John’s ancestors are known to have lived at Widdrington from the 12th century onwards, although it was not until the time of his father, Roger Widdrington, that the family achieved a really prominent position among the Northumbrian gentry. This was partly because of Roger’s first marriage to Elizabeth, the only child of the wealthy Newcastle-upon-Tyne merchant, Richard Acton, which brought him considerable amounts of land and money, and thus enabled him to extend his own territorial possessions by purchase. The death of Roger’s elder brother, Sir Gerard, without issue in 1362, left him sole heir not only to all their father’s holdings in and around the manor of Widdrington, but also to one third of the property of their maternal grandfather, Sir Adam Swinburne. Roger’s growing influence is reflected in his career, for after serving a term as sheriff of Northumberland, in 1361, he later went on to become one of the wardens of the east march between England and Scotland. Unfortunately, however, his only son by his first marriage, Sir John, died childless in 1369 while still a young man, leaving two sisters (one of whom was married to Sir Bertram Monbourcher*) as heirs presumptive to this impressive complex of estates. The unwelcome prospect of a partition was narrowly averted when, on 2 Feb. 1371, Roger’s second wife, Agnes, gave birth to a son. Named in memory of his late half-brother, the baby was christened that day at Widdrington church amid scenes of such wild rejoicing that at least one of the drunken revellers sustained a serious injury.5 Just over a year later Roger died, and, although Elizabeth Acton’s lands were immediately shared between her two daughters, the rest of the estates which he had so carefully consolidated over the years descended intact to the infant John. His patrimony comprised the manors of Widdrington, West Swinburn, Shotton, Plessey, Colwell, Newbiggin-by-the-Sea and Woodhorn, together with the manor and castle of Haughton and the nearby vill of Humshaugh in Tynedale as well as extensive holdings in Linton, East Chevington, Blaydon, Creswell and other villages in Northumberland. Not surprisingly, Roger had tried, just a few days before his death, to avoid the worst consequences of a long minority by conveying a substantial part of his estates to trustees, but the Crown, ever alive to such evasive tactics, refused to accept the legality of this settlement and asserted its rights of wardship. Given that Henry, earl of Northumberland, was prepared to pay £50 p.a. in all for the farm of only part of the inheritance, such vigilance in the face of ‘fraud and collusion’ clearly bore fruit. The customary third of Roger’s estate, together with what appears to have been a generous jointure, went to his widow, Agnes, who, in July 1379, confirmed her young son in the reversion. This part of the Widdrington estates, at least, was still administered by the trustees, for by two deeds of October 1386 and June 1389 they, too, recognized John as next heir.6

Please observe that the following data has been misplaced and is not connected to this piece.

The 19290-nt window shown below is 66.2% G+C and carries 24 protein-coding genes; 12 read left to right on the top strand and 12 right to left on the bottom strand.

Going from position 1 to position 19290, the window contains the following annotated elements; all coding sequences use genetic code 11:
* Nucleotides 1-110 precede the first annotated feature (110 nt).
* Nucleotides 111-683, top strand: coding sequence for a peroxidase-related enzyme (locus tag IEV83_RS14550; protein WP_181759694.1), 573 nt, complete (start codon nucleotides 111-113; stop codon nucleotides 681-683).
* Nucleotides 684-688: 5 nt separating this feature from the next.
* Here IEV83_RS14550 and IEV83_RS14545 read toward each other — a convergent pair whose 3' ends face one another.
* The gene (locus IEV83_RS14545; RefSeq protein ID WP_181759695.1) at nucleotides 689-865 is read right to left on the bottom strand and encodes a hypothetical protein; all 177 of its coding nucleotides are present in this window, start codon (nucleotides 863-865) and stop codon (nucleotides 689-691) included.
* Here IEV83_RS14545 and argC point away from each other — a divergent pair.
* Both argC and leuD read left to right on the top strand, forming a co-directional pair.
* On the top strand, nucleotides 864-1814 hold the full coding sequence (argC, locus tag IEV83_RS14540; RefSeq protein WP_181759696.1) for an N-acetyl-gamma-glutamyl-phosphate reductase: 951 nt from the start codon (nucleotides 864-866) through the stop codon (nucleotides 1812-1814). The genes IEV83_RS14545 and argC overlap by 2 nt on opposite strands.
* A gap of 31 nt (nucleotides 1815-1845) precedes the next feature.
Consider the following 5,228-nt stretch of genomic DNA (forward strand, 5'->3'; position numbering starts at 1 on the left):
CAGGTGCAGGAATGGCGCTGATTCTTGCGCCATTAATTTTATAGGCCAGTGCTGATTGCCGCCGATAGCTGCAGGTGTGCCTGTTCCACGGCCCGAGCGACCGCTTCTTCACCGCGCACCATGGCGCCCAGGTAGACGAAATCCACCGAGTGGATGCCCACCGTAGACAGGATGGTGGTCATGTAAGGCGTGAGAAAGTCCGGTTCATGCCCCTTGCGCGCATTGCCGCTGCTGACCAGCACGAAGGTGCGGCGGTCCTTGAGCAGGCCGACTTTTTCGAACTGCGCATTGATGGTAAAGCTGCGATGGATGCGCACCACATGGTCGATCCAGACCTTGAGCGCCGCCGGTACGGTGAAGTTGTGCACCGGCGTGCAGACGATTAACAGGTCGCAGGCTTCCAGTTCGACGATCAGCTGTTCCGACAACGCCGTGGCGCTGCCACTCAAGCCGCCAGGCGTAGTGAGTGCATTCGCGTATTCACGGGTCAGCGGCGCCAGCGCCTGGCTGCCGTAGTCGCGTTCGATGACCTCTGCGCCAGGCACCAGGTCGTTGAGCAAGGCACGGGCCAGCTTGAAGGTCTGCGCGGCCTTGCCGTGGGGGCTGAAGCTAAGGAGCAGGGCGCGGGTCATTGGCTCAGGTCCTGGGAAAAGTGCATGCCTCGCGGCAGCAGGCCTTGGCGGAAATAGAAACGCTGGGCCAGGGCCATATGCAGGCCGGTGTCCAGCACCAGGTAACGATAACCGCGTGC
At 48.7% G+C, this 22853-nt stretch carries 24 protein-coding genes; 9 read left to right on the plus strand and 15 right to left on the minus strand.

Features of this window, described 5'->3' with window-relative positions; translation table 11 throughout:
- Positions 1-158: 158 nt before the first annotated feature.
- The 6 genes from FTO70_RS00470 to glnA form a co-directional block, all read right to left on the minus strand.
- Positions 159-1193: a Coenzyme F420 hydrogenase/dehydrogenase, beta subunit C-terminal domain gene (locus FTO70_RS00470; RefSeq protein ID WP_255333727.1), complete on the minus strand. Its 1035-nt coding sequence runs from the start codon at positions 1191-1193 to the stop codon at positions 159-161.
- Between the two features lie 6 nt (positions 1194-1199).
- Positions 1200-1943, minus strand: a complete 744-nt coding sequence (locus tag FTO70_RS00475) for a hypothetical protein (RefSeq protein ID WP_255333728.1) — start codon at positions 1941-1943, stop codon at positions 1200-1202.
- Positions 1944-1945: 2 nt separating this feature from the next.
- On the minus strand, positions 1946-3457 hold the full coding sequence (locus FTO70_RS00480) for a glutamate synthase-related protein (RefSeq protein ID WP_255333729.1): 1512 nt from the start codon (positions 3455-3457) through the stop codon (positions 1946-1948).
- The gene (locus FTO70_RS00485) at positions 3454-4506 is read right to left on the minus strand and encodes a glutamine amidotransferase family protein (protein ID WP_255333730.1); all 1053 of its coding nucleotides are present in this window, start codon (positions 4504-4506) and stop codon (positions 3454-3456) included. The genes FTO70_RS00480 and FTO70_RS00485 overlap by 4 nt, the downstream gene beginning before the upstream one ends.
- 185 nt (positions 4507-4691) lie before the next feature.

Although he was still a minor, John Widdrington began to take an interest in local affairs as early as 1389, when he witnessed a deed for Sir John Fenwick. At about the same date he gave one of his serfs to a distant kinsman, Sir William Swinburne*, who had been present 18 years before at John’s memorable christening, and who was, in 1392, to provide evidence before the escheator of Northumberland at Morpeth that he had indeed come of age. Sir William farmed John’s demesnes at Haughton at a rent of £5 a year, so the two men maintained business as well as personal relations. John had barely taken formal custody of his inheritance before becoming embroiled in a dispute with the abbot of Newminster, who demanded an annual levy from his mills at Shotton and Plessey. The quarrel went to arbitration in 1393 and was temporarily settled, although six years later an even more heated disagreement broke out over John’s right to fell timber in the area. The parties seem eventually to have been reconciled, but only after the monks had complained at some length about John’s rapacity as a landowner. The latter was, however, in a strong position to defend himself, since by June 1394 Richard II had retained him as an esquire of the royal body, promising him the reversion of a fee of £10 p.a. which was currently charged as a rent upon John’s own manor of Newbiggin-by-the-Sea. Perhaps anticipating the demise of the current recipient, an esquire named John Marshal, John allowed the payments to lapse, and on at least two occasions sharp reminders were sent to him on that score from the Exchequer.7 Despite his association with King Richard and the royal court, John apparently welcomed the Lancastrian coup d’état of 1399, and was knighted not long afterwards. He had certainly assumed the new rank by April 1402, when he stood godfather to William Mitford’s* son, John, at St. Nicholas’s church, Newcastle-upon-Tyne. Both the officiating priest and the child’s influential grandfather, Sir Robert Lisle*, had reason to remember the ceremony, but whereas the former received only a stinging rebuke from Sir John Widdrington for his clumsiness, the latter was at least able to settle an old quarrel amicably with his neighbour during the ensuing celebrations. Unlike some members of the northern gentry, Sir John withheld his support from the Percys during their rebellion of 1403, and was, indeed, commissioned to take oaths of loyalty to the Crown from local landowners after the insurrection had been suppressed. He first entered Parliament in January 1404, by which date he and Sir Robert Ogle had perhaps already become trustees of part of the Manners family estates in Northumberland. They appeared together with the abbot of Alnwick as plaintiffs in a collusive suit brought later in the year by Sir John Manners for recovery of the property, so their involvement in the latter’s affairs was probably longstanding. The death of his old friend, Sir William Swinburne, at about this time meant that Widdrington was also called upon to help the widowed Mary Swinburne and her children. Besides witnessing a number of deeds on their behalf, Sir John seized the opportunity to negotiate a profitable marriage for his daughter, Elizabeth, who was betrothed in August 1404 to Sir William’s young son and heir. The ensuing arrangements worked to Sir John’s immediate advantage, for in addition to the rents of £12 p.a. which she agreed to pay him for the marriage, Mary Swinburne also offered him 16 marks a year in return for the upkeep of her own small household.8